Recently I was asked a question, should I start training and lifting before puberty?
It has long been thought that lifting weights early in childhood can stunt growth, and a lot of people have shied away from training kids at younger age levels. Pre-pubescent youth will not experience the same rate of muscle growth as that of their older counter parts due to decreased amounts of human growth hormone and testosterone, but is lifting weights actually bad for them?
The answer is NO. Lifting weights and training is beneficial, and I would go as far to say necessary, for pre-pubescent children. Recently researchers published a review titled "How Young is 'Too Young' to Start Training?" and obviously this caught my attention because I think I get asked this question about once per week. I want to take a deeper look at some of the things in the review.
The first thing that is mentioned is integrative neuromuscular training (INT). It is a conceptual training model that is operationally defined in this review as a training program that incorporates general (e.g., fundamental movements) and specific (e.g., exercises prescribed to target motor control deficits) strength and conditioning activities including resistance training, dynamic stability exercises, core focused training, plyometric drills and agility training that are specifically designed to enhance health and skill-related components of physical fitness. These movements are the type that you would see in most common strength and conditioning programs.
What the researchers found is that those who started INT pre-adolescence saw more neuromuscular potential realized. Interestingly, starting to train earlier can aid in developing proper movement patterns and preventing injuries. A well designed strength and conditioning program should enhance muscular strength expression within other key movement patterns such as jumping, pushing, pulling, acceleration/deceleration, unilateral, and bilateral movements. Childhood sports injuries have been on the rise in recent years, and most adolescent sport science researchers believe there is a possible link between declining physical education and higher screen time among children in the United States. Strength and conditioning programs are an excellent way to combat these issues and ensure that children are forming the proper foundation of movements.
This is a figure from the paper, detailing the neuromuscular performance relationship with when strength and conditioning programs were initiated. As you can see, when the program is administered pre-adolescence, a greater performance potential is realized.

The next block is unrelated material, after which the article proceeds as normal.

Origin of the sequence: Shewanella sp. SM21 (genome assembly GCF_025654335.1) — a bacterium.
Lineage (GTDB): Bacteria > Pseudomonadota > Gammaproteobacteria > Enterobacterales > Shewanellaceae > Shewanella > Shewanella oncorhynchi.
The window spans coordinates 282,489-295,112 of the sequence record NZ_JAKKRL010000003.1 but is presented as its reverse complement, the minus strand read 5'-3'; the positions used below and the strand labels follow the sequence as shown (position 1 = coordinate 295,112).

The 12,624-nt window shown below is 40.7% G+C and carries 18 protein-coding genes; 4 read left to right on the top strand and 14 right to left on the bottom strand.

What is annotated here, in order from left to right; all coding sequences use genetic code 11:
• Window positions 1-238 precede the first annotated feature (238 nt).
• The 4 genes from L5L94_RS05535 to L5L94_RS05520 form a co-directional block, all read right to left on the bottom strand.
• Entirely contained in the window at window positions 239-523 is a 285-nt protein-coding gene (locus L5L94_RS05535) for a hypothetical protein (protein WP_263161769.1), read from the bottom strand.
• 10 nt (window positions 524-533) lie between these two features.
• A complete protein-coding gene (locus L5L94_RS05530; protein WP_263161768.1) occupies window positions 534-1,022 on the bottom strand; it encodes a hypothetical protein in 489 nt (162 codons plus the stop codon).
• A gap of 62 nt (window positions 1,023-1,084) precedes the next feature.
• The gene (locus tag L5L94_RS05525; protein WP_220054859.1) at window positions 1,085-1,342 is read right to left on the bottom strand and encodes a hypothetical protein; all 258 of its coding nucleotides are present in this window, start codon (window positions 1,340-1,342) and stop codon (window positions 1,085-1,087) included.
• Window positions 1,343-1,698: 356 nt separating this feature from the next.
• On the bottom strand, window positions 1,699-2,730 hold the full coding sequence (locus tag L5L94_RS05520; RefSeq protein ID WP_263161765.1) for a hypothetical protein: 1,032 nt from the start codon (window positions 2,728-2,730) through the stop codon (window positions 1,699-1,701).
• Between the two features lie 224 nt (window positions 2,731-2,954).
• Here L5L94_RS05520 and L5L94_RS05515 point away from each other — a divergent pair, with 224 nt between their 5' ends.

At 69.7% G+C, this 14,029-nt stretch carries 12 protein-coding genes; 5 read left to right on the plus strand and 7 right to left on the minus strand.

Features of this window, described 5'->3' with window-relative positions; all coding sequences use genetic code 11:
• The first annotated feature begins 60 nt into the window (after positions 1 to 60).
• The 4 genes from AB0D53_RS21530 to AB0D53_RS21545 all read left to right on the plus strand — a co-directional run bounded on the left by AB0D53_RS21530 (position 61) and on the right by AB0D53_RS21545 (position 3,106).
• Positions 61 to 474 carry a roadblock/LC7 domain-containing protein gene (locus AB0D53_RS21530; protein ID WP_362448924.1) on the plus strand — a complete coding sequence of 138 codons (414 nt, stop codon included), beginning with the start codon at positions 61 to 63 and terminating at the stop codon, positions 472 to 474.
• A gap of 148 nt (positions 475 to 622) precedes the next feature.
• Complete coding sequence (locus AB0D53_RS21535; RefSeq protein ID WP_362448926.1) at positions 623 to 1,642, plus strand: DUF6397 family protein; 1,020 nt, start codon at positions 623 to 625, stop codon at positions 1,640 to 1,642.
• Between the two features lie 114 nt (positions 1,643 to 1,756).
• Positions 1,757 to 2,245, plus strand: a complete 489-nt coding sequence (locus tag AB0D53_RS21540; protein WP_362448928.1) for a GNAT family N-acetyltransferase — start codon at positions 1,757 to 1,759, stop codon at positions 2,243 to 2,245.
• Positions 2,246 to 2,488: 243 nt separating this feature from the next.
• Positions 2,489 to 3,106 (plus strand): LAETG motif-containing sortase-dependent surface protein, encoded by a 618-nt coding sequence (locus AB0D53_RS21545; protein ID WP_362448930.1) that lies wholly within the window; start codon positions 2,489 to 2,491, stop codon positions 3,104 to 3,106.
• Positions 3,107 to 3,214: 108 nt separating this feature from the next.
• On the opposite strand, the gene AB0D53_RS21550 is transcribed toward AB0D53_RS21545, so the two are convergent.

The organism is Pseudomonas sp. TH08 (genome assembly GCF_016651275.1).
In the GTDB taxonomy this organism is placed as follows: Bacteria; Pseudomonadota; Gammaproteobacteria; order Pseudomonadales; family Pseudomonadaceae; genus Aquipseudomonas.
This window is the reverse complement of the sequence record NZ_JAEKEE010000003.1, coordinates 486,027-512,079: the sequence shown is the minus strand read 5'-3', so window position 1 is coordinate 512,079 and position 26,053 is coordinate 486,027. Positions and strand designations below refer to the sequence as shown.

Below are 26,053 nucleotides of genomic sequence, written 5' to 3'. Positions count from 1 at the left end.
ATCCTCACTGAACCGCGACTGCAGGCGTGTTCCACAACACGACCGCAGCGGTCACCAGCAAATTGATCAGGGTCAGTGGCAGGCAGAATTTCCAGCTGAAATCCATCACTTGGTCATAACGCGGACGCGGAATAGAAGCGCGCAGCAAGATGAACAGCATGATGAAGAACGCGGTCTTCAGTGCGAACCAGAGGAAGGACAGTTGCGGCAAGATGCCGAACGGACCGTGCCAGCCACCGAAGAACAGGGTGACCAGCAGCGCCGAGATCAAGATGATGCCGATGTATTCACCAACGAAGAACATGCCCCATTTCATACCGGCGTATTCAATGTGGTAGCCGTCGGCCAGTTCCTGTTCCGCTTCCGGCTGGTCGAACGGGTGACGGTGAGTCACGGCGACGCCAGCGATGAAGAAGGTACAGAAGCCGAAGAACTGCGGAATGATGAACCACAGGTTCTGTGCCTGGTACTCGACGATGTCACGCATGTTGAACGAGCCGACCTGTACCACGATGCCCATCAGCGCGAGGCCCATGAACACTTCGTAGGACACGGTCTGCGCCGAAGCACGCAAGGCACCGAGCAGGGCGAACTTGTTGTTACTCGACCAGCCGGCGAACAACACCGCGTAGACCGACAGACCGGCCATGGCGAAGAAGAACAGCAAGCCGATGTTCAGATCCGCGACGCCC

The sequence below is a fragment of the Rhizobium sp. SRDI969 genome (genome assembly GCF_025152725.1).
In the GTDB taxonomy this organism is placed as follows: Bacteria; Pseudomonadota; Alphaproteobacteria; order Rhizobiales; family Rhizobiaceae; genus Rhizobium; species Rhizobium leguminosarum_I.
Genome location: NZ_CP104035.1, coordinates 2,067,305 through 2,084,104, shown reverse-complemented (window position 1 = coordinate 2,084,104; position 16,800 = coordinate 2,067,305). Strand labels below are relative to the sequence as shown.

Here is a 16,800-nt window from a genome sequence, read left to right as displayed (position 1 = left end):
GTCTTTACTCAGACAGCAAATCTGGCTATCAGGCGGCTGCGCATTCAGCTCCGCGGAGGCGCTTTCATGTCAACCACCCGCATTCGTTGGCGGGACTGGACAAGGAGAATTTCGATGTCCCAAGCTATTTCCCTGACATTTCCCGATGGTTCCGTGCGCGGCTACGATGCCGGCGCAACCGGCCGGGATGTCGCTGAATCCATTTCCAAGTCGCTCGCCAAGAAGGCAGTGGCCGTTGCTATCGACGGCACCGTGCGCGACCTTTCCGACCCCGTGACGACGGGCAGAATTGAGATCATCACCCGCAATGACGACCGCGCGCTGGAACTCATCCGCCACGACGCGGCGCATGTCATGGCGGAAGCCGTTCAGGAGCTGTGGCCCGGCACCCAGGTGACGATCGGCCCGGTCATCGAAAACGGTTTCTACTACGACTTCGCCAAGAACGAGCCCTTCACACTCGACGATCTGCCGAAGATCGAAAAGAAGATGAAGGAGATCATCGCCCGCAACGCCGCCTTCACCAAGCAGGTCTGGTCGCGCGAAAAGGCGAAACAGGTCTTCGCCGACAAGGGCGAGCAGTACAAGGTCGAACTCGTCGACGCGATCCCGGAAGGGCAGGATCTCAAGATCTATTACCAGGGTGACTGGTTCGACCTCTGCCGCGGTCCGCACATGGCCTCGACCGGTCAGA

If we can develop proper motor patterns early, our performance potential will be higher and our injury rates will be lower. That sounds like a great outcome, but be aware of what is a proper strength and conditioning program based on your chronological age, but also your training age. Your chronological age is how old you are based on date of birth (my birthday is July 11, 1994; so my age as of right now is 23). Training age is the amount of time you have spent in training programs (I started strength training when I was 13, therefore my training age is 10). To ensure that you are being prescribed a proper training plan, do research on who you are hiring for training, and make sure they have appropriate education and credentials. I wrote a post on what to look for. You can find that here.
To be honest, I wish I had started training sooner, but I will say that I did play outside every single day during my childhood, which most kids cannot say these days. I also played basketball, football, and dabbled in track (I am saving a rant on early sport specialization for another post) and know for a fact that helped my athletic development as a whole. Yes, kids can and should train pre-adolescence, but make sure kids are doing age appropriate work and are not getting burned out. In addition, never EVER underestimate the power of playing outside. If you doubt that your child is getting enough physical activity pre-adolescence, it's a good idea to take them to a strength and conditioning coach.